Mildew (a form of mold fungi) is an unfortunate byproduct of summer. Fortunately, simple cleaners and cleaning methods easily remove this growth from siding, window trim, pavements, and exterior furnishings.

And the equipment you need to deal with it is also pretty simple: a garden hose and nozzle, bucket, a soft scrub brush suitable for siding, a garden sprayer, and some form of an extension handle puts tall areas easily within reach—sometimes you don’t event have to get up on a ladder. Add a small pressure washer to the cleaning arsenal if you plan to wash the entire house or clean, say, a concrete driveway, patio or walkway.

You can either buy premixed cleaners or you can mix your own using materials available at any home center or paint store.


We show everything you need below.

With the right tools and cleaners, it takes only minutes to clean siding and trim.

Roy Berendsohn

Start Simple

In the simplest terms, there are two types of mildew-removing cleaners: home-brewed and store bought.

My preferred store-bought cleaner is Mold Armor because it contains Microban, an additive that inhibits fungi formation after the surface has been cleaned. Thus, the surface stays cleaner longer. I typically go through a gallon of this a year and sometimes two if the conditions have been particularly damp and fungi forming. If I’m using my pressure washer, I add the pressure washer concentrate to the machine’s tank.

Mold Armor E-Z House Wash is a great problem-solving product. It comes in gallon jugs (left) and applicators (right). When the applicator runs out, simply refill it from the jug. In most cases, you just spray it on and rinse it off. Severe mildew may require light scrubbing.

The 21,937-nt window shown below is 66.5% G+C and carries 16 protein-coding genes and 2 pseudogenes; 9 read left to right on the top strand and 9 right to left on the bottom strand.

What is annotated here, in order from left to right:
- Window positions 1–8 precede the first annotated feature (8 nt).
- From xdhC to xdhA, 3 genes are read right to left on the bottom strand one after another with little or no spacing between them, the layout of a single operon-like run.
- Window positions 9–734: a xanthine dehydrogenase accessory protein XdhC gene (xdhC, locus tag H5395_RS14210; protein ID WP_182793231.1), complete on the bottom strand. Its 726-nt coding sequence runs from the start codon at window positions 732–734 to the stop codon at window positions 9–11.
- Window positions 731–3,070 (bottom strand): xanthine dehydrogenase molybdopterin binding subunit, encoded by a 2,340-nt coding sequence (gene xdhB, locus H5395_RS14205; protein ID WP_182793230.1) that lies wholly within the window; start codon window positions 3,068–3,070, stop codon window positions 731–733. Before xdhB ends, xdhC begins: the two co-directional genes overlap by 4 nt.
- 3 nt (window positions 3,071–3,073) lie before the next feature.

Roy Berendsohnh

The advantage of applying store bought cleaner is that it’s simple. Shake up the applicator container and hook it up to your garden hose. In the case of pressure washers, pour the concentrate into the machine’s tank. The applicator has a nozzle that adjusts the stream to apply the cleaner. Rotate the nozzle to the appropriate positions; one is for application and another is for rinsing. When you use up the cleaner in the applicator, just buy another gallon and refill the applicator with that, rather than buying a new applicator.

But if Mold Armor is out of stock, I mix my own cleaner, using one or another variation of the recipes that you see here.

For light-duty cleaning, use this formula at the Clorox website, adjusting its strength to suit the amount of mildew on the surface. The recipe calls for 1/3 cup liquid disinfecting (regular) bleach to 5 gallons of water. For heavy-duty cleaning, increase the concentration to as much as 1 cup of bleach to 3 gallons of water.

However if there is grimy surface dirt on the siding, grass clippings, or air pollution residue, you need more dirt-loosening chemical power, because often fungi and surface dirt are bonded together and tough to remove. That’s when I turn to this formula, right off the box of TSP-PF: 1/2 cup TSP-PF dissolved in 3 quarts of warm water and 1 quart liquid bleach.

Liquid bleach, water, and TSP (the phosphate-free version is shown here) can be mixed to form an incredibly powerful mildew-removing cleaner. TSP (trisodium phosphate) is a granular powder that, dissolved in water, forms an alkaline cleaning solution. In this photo, we show the germicidal version of Clorox, a more-concentrated form of the standard liquid bleach you can find in a grocery store. Either form of the liquid bleach works. See the formula nearby for the specifics.

Roy Berendsohn